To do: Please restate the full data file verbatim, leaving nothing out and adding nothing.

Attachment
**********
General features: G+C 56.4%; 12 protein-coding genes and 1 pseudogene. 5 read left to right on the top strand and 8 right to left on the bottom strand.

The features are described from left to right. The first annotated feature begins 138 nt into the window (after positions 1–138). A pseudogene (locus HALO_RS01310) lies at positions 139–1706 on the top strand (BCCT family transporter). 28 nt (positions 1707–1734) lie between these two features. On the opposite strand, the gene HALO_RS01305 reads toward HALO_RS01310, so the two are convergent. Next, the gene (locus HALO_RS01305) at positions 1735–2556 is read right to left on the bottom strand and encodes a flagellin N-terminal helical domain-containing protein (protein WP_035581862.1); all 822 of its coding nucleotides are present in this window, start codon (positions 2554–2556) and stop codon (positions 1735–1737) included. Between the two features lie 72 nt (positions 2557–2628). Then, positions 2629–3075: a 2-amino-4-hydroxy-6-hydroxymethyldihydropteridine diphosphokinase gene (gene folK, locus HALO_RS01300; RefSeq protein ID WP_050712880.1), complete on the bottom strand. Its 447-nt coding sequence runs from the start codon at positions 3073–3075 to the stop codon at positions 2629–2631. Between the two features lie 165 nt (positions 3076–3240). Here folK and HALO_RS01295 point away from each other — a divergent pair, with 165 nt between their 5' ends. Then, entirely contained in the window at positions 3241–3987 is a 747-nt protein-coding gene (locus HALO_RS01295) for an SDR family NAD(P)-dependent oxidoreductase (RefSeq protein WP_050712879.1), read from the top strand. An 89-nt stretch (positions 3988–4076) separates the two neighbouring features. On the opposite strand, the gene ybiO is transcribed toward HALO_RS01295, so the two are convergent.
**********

General features: G+C 56.4%; 12 protein-coding genes and 1 pseudogene. 5 read left to right on the top strand and 8 right to left on the bottom strand.

The features are described from left to right. The first annotated feature begins 138 nt into the window (after positions 1–138). A pseudogene (locus HALO_RS01310) lies at positions 139–1706 on the top strand (BCCT family transporter). 28 nt (positions 1707–1734) lie between these two features. On the opposite strand, the gene HALO_RS01305 reads toward HALO_RS01310, so the two are convergent. Next, the gene (locus HALO_RS01305) at positions 1735–2556 is read right to left on the bottom strand and encodes a flagellin N-terminal helical domain-containing protein (protein WP_035581862.1); all 822 of its coding nucleotides are present in this window, start codon (positions 2554–2556) and stop codon (positions 1735–1737) included. Between the two features lie 72 nt (positions 2557–2628). Then, positions 2629–3075: a 2-amino-4-hydroxy-6-hydroxymethyldihydropteridine diphosphokinase gene (gene folK, locus HALO_RS01300; RefSeq protein ID WP_050712880.1), complete on the bottom strand. Its 447-nt coding sequence runs from the start codon at positions 3073–3075 to the stop codon at positions 2629–2631. Between the two features lie 165 nt (positions 3076–3240). Here folK and HALO_RS01295 point away from each other — a divergent pair, with 165 nt between their 5' ends. Then, entirely contained in the window at positions 3241–3987 is a 747-nt protein-coding gene (locus HALO_RS01295) for an SDR family NAD(P)-dependent oxidoreductase (RefSeq protein WP_050712879.1), read from the top strand. An 89-nt stretch (positions 3988–4076) separates the two neighbouring features. On the opposite strand, the gene ybiO is transcribed toward HALO_RS01295, so the two are convergent.